A Babymoon in Iceland

October 17, 2018

A few months ago I was scrolling through my Instagram feed and came across my friend Sarah’s pregnancy announcement. Naturally, it was exciting but to top if off she and her husband Chris were in Iceland bumping around on a babymoon! I was completely captivated by their trip and the amazing images they were taking, so much so, I asked her to share a recap of where they went and what they did. Not to mention, the element of it being a babymoon—so outside the box and I love it. A quick background on the duo, he’s in sales and she’s a freelance art director (both I’ve known for years), beyond that they’re avid travelers, foodies and live in Santa Barbara.

Now on to Iceland through Sarah’s eyes…

Deciding on Iceland

When the time came for my husband and I to plan our babymoon we immediately thought of somewhere tropical and relaxing, specifically Hawaii. Unfortunately, this came shortly after Kauai and the Big Island were both dealing with their fair share of misfortune thanks to Mother Nature in the form of mudslides and volcanic eruptions. The usual suspects in Europe were eliminated simply because we had recently been and other viable destinations were all crossed off due to Zika. This left us a little stumped as to where to go, but as soon as the reality of bronzing by crystal clear water, noshing on exotic fruit was abolished, it hit us —ICELAND. A total 180 and it couldn’t have been more perfect.


Our first stop and what came to be our home base throughout the trip, was Reykjavík. The city is small, quaint and charming, even with frigid temps and fierce winds. The architecture is perfection, the people are kind and gracious and the food scene embraces all that is good in a metropolitan city — hyper local (when possible), uncomplicated and fresh, ethnically diverse, not to mention their pastry and coffee games are dangerously strong.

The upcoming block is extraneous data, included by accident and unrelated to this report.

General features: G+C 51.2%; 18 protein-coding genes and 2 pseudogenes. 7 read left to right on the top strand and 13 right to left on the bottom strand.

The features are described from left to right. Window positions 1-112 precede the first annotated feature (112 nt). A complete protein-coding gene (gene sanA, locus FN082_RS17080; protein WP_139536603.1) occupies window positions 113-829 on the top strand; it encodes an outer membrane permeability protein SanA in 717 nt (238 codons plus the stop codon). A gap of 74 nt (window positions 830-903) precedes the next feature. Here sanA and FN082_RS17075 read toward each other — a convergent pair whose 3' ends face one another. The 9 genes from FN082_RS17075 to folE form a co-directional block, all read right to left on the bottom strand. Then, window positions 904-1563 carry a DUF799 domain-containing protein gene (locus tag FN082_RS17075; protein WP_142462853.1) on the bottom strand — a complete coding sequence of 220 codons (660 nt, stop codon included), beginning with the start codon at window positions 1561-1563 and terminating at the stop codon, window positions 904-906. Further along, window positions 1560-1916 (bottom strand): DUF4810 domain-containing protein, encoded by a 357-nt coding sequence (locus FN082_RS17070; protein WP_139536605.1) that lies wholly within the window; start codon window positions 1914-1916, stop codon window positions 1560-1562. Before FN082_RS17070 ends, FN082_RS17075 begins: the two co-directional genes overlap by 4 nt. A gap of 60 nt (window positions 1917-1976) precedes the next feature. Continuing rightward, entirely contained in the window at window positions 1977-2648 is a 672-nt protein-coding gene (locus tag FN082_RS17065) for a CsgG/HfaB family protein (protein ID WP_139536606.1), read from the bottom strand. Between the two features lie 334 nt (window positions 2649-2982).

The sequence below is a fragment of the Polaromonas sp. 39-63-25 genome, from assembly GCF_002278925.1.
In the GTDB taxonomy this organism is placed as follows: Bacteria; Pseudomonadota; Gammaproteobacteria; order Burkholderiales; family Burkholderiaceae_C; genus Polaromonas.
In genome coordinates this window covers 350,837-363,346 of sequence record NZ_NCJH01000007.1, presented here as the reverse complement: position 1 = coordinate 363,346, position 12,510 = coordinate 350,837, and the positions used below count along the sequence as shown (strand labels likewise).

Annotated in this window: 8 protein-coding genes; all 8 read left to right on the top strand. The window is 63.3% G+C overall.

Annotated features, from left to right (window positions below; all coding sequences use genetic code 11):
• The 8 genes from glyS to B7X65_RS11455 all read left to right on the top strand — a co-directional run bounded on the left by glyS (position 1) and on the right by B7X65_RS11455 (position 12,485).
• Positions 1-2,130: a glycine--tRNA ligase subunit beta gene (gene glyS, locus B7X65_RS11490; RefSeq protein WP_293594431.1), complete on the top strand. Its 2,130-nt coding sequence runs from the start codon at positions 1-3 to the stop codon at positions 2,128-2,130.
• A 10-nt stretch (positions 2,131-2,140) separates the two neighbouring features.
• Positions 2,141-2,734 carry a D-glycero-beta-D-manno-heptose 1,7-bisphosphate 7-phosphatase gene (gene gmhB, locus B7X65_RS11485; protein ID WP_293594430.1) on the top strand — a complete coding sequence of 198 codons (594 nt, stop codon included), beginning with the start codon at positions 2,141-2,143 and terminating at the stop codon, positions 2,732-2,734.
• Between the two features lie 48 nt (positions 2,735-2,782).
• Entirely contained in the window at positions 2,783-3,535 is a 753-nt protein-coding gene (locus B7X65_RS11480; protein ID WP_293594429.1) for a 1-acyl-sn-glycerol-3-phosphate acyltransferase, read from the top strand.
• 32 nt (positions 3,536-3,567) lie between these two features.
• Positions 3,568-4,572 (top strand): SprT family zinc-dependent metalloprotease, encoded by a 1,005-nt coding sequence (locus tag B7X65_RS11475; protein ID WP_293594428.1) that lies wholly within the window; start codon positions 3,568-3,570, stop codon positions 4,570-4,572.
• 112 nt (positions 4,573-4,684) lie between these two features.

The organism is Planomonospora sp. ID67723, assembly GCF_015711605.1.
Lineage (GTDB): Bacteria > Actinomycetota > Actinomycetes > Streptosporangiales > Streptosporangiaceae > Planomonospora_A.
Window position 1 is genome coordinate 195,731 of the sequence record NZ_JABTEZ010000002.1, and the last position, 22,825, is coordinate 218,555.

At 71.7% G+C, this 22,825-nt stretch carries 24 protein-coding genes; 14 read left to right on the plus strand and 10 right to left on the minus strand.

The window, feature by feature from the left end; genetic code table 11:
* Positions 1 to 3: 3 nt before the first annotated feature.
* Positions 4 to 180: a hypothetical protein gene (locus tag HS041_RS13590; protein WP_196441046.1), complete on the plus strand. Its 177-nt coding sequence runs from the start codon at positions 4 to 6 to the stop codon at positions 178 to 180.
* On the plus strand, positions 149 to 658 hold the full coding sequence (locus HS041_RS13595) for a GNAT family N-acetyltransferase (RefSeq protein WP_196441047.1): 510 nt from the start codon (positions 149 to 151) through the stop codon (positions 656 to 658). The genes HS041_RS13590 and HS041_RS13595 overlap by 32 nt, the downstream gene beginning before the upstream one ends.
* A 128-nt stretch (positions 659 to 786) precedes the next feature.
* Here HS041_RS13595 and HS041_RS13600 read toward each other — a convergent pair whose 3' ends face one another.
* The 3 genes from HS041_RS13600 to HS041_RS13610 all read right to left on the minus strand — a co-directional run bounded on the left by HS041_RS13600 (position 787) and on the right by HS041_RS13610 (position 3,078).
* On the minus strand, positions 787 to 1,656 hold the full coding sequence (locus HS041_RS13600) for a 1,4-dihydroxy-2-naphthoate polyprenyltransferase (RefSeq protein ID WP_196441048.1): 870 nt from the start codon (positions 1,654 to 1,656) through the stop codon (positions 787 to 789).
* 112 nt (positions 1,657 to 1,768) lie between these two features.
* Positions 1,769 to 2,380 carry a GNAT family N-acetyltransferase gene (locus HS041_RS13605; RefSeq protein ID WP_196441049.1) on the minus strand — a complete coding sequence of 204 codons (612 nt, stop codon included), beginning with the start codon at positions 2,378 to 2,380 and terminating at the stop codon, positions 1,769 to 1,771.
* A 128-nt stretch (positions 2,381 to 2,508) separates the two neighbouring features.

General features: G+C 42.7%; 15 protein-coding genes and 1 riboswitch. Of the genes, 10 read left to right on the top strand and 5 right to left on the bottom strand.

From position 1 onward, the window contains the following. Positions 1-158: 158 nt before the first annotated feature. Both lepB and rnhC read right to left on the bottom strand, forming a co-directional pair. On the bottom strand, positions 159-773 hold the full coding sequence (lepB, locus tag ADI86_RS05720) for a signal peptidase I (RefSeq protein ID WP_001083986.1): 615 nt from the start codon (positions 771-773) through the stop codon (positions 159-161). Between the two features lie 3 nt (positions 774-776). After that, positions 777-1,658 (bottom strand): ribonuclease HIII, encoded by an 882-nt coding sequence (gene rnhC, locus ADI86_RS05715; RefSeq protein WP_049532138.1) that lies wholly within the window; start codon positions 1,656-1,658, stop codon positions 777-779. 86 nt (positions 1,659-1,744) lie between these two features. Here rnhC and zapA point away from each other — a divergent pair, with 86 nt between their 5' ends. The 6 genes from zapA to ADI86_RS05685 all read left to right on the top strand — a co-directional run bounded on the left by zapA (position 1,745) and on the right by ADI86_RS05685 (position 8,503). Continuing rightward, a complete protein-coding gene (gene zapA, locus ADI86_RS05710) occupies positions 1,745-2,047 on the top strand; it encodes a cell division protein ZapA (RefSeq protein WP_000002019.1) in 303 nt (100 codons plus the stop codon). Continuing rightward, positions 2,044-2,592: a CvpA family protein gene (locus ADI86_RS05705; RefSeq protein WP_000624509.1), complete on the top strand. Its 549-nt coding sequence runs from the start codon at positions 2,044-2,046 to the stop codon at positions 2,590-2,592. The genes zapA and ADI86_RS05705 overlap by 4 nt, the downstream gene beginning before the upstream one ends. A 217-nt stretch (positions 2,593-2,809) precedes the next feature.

Aside from settling into the city and getting the lay of the land, definitely check out Hallgrímskirkja Church — Reykjavík’s main landmark that juts up like volcanic basalt columns, offering one of the best views of the city. Take the elevator to the top for a small fee, especially if you want that quintessential photo op. Another great sight is Harpa Concert Hall —imagine catching the symphony or a concert inside this architectural gem that looks like an illuminated glass Rubik’s cube. Fill in the rest of your time with museums, parks and perfectly curated homeware, apothecary and apparel shops. If you’re looking for more local grit check out Bió Paradís, the city’s only independent cinema or stop by the Kolaporti∂ flea market for vintage finds (only open on the weekends).

The Blue Lagoon